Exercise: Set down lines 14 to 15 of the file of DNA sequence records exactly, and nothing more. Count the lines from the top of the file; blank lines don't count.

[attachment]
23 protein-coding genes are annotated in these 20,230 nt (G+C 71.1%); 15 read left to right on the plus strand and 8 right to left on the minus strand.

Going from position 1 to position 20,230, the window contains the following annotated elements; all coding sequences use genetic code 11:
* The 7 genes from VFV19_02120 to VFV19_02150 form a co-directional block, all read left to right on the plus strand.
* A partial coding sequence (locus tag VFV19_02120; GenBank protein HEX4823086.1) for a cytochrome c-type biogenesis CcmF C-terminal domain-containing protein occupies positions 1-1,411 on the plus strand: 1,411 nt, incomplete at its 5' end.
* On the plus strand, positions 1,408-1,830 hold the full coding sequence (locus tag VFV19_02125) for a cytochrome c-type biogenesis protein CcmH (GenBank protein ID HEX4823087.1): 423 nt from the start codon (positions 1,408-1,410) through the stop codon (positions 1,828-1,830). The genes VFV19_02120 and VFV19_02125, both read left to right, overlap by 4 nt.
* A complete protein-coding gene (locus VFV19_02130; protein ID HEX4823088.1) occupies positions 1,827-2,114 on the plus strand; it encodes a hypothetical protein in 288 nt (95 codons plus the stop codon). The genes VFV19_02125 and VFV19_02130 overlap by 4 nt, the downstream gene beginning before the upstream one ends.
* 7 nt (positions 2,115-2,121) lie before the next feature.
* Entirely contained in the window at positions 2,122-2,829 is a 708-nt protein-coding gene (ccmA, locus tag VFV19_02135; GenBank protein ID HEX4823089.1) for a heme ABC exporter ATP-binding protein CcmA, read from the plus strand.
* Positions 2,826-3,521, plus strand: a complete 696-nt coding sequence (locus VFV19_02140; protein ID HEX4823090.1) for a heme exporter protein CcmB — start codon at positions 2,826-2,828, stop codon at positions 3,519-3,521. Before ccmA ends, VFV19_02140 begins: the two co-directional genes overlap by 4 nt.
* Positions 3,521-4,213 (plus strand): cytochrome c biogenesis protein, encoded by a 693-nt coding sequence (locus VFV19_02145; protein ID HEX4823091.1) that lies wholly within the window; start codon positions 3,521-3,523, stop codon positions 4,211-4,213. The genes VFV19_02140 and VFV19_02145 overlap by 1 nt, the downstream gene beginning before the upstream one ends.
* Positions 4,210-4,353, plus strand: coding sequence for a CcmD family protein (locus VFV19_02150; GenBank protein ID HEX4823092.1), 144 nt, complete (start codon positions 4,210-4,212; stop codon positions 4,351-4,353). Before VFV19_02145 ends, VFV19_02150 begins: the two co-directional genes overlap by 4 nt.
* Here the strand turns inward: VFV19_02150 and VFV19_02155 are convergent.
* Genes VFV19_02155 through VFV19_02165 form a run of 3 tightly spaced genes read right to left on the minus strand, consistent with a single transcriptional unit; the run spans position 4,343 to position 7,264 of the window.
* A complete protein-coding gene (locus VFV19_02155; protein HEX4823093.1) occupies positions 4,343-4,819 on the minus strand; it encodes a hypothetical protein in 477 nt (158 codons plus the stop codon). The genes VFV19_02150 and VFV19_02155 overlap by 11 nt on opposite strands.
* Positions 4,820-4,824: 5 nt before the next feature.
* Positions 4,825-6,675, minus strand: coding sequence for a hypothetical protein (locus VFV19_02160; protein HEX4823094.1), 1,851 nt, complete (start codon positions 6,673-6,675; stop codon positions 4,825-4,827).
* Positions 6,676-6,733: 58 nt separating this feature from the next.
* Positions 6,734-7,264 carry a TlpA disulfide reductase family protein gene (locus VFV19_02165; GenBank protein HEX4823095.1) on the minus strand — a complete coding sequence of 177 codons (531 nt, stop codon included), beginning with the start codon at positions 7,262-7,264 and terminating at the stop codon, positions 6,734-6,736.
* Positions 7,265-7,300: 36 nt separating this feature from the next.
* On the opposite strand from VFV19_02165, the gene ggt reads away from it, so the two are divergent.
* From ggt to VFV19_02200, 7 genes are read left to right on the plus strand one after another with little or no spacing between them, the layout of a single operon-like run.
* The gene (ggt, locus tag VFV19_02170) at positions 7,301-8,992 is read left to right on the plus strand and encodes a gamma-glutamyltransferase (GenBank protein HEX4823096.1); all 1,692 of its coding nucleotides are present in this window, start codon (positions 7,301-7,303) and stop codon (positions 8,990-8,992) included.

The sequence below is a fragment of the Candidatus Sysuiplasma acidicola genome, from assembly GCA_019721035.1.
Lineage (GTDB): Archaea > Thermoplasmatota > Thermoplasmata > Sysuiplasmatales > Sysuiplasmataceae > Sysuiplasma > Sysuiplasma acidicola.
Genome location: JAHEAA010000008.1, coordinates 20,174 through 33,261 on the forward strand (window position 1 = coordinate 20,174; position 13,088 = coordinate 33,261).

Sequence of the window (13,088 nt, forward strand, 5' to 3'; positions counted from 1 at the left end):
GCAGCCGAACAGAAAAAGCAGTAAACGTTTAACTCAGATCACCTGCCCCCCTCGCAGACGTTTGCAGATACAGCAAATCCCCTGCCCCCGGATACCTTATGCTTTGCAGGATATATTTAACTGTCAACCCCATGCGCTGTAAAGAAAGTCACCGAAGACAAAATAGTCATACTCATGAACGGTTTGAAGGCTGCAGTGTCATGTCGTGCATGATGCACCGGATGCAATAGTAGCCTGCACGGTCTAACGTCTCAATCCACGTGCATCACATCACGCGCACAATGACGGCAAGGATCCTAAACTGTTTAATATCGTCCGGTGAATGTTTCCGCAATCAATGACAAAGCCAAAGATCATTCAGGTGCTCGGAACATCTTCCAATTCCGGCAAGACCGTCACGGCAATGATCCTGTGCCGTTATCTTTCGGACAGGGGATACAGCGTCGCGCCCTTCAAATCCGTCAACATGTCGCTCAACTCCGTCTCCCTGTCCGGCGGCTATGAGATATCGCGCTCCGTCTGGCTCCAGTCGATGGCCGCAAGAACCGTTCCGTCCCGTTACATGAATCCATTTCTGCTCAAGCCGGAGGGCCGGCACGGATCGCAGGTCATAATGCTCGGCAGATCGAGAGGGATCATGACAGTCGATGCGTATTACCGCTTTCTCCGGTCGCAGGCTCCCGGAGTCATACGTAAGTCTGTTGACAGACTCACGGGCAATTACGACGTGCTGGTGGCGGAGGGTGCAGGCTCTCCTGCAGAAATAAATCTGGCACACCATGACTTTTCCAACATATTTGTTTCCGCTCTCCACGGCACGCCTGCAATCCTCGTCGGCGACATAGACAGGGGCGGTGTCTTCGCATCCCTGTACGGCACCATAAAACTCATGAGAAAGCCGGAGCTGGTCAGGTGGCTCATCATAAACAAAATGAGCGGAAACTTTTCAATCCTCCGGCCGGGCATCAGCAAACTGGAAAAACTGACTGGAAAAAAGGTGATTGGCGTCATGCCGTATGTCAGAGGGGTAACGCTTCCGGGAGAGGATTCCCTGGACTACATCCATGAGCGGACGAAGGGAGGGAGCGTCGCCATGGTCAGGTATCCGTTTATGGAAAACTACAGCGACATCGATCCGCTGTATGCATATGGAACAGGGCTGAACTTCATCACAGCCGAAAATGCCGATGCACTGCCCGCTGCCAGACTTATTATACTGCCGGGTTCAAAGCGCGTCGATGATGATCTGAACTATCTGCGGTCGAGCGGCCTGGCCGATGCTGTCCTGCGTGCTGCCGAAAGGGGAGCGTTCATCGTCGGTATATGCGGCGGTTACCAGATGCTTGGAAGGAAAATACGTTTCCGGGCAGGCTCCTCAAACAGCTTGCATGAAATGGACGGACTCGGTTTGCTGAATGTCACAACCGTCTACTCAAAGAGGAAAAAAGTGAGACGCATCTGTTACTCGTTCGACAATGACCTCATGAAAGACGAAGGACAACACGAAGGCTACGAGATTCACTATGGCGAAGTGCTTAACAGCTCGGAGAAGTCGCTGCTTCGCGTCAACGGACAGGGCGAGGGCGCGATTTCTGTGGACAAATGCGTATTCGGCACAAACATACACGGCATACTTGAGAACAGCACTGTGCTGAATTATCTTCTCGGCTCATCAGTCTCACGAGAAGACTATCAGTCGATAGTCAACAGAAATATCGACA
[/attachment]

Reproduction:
* A complete protein-coding gene (locus VFV19_02155; protein HEX4823093.1) occupies positions 4,343-4,819 on the minus strand; it encodes a hypothetical protein in 477 nt (158 codons plus the stop codon). The genes VFV19_02150 and VFV19_02155 overlap by 11 nt on opposite strands.
* Positions 4,820-4,824: 5 nt before the next feature.